Mr PRICE (3:43 PM) —My question without notice is to the Leader of the House. Would the Leader of the House outline the importance of orderly processes to ensure the timely passage of legislation through the parliament?
Mr ALBANESE (Minister for Infrastructure, Transport, Regional Development and Local Government) —I thank the Chief Government Whip for his question. Indeed, there is a need for order and unity in both chambers of the parliament if the parliamentary processes are going to function properly. As I highlighted earlier today, there have been 191 bills, 191 pieces of legislation, passed through this chamber this year alone—the highest number of bills in a decade, because this government has a big agenda. This would not have been possible without orderly conduct from united government members. This week has highlighted what happens in the parliament when you do not have unity. Now, on Thursday afternoon, we are not quite sure when the legislation will pass the other chamber that has been agreed to by the government and the opposition. We are not sure when it will pass—if it passes. We are not sure by how many votes it will pass or who will be the Leader of the Opposition at that time.
Yesterday morning the members for O’Connor and Tangney moved a motion to spill the Liberal Party leadership. It is true that there have been spills over the years on this side of the House as well, but never before has there been a case where the choice was between the Leader of the Opposition and nobody, and nobody got 35 votes.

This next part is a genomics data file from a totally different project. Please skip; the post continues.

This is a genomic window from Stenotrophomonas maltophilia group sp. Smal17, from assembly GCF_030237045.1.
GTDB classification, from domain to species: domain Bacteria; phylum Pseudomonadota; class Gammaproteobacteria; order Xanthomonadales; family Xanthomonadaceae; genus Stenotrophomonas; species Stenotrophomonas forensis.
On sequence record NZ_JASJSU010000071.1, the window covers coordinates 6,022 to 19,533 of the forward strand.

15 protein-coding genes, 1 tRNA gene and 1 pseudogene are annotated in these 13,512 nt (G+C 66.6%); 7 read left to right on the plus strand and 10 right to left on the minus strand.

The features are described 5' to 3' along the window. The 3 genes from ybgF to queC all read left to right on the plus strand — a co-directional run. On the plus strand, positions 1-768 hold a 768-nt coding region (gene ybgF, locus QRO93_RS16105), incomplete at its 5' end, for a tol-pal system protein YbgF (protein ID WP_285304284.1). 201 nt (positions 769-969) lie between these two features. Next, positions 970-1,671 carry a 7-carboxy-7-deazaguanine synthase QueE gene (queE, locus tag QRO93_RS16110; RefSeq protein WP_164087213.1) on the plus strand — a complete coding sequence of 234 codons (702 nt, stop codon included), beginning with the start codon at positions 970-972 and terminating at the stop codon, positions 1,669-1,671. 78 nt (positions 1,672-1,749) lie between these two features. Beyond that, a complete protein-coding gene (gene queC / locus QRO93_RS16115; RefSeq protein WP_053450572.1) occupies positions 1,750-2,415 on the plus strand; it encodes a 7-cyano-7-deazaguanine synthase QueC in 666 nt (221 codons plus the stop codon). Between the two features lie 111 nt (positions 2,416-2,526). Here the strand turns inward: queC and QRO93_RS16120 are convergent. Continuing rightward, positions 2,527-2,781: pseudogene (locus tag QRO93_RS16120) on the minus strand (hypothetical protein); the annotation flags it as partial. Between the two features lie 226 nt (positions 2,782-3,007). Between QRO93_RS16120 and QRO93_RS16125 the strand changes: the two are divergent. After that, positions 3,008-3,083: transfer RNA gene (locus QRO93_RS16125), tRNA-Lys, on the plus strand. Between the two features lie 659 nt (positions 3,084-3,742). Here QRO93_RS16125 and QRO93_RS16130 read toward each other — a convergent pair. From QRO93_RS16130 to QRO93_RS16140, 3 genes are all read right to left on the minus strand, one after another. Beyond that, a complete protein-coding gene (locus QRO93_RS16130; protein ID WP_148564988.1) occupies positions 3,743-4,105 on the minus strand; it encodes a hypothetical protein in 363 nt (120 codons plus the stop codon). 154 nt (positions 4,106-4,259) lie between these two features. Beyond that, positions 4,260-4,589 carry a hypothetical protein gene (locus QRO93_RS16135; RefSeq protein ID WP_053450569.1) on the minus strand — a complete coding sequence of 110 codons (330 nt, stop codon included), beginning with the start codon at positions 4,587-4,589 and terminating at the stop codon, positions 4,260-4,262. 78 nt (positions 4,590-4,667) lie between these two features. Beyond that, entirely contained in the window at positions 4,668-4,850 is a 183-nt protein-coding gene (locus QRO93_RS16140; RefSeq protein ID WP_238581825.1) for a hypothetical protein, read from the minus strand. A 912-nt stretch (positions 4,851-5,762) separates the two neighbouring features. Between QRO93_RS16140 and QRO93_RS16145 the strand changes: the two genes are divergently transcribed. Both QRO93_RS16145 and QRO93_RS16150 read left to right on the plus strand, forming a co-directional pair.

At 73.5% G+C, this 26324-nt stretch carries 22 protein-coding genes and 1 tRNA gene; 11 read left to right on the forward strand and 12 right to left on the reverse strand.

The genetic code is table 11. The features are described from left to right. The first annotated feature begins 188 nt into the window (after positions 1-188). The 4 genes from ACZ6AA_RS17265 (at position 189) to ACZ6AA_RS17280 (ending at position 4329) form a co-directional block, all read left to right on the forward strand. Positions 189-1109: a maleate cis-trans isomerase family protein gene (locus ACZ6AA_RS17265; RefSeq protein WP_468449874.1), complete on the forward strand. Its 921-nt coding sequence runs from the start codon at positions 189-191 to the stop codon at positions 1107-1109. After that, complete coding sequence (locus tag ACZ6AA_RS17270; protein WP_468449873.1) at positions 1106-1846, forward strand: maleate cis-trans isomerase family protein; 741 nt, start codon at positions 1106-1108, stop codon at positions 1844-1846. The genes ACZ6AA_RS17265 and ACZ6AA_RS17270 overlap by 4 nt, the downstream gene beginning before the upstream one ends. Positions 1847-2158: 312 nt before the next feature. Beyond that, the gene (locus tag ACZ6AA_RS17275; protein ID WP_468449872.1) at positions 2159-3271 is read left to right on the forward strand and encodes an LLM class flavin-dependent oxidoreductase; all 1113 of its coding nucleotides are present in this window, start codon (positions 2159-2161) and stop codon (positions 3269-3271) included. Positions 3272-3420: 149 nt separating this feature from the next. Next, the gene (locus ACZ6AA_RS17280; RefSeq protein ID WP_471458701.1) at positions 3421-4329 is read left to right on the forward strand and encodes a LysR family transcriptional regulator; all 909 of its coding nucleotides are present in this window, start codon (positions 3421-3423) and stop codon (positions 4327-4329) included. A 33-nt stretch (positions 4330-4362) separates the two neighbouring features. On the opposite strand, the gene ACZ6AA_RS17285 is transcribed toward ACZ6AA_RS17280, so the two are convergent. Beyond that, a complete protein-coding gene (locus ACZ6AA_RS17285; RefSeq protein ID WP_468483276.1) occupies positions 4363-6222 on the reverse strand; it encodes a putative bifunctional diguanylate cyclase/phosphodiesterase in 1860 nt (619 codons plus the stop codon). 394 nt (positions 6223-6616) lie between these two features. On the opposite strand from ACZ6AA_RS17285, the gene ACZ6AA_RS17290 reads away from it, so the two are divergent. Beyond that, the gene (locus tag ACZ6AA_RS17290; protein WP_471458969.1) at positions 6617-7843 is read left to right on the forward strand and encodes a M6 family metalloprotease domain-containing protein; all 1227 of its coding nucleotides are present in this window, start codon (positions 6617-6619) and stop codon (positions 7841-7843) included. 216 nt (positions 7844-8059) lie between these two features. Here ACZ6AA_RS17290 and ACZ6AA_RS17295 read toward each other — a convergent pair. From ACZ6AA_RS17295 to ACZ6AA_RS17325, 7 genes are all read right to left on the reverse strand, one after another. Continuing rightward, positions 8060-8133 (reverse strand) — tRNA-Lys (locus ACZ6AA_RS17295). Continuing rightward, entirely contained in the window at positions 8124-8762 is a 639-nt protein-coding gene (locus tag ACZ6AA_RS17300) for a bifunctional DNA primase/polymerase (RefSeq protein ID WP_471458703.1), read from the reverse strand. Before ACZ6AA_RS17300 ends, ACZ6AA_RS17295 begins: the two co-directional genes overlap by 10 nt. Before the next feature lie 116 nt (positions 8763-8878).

Mr Pyne —Mr Speaker, I know it is the end of the year and people have been a bit febrile lately, but, quite frankly, this is not within the minister’s portfolio responsibilities. The standing orders make it quite clear that he is not entitled to comment on matters to do with the Liberal Party.
The SPEAKER —The member for Sturt will resume his seat. The question was in order, but can I suggest to the Leader of the House that he relates his material to the question.
Mr ALBANESE —What happens to the CPRS legislation is very much related to the business of the House It is quite interesting that yesterday 35 people voted for the ‘anyone but Turnbull’ ticket. I think I know where they got their inspiration from. The member for Tangney was the seconder of the resolution yesterday. If you type into Google ‘Copenhagen, Jensen and 35 votes’, you actually get an article from the Copenhagen Post dated 19 November 2009 entitled ‘Dead candidate gets 35 votes.’ It is about Mr Jensen, who was a candidate in an election, and he received 35 votes after—
Ms Julie Bishop —Mr Speaker, under no stretch of the imagination can this be relevant to either the minister’s portfolio responsibilities or indeed the question he was asked. I would ask that you sit him down.
The SPEAKER —The Deputy Leader of the Opposition will resume her seat. The Leader of the House will bring his answer to a conclusion.
Mr ALBANESE —What is relevant is getting this legislation carried, and it is quite clear that some of those opposite are determined to stymie the legislation being carried in the Senate and then returning to the House. Yesterday, after the resolution of the joint party room which rejected the leadership spill, Kevin Andrews, the member for Menzies, went out and did a press conference. He was asked:
Is your interpretation of the result today that 35 people would have preferred you as leader from here on?
Well, I think that is a reasonable interpretation to make.
I leave it to those opposite—
Ms Julie Bishop —Mr Speaker—
The SPEAKER —The Leader of the House has resumed his seat.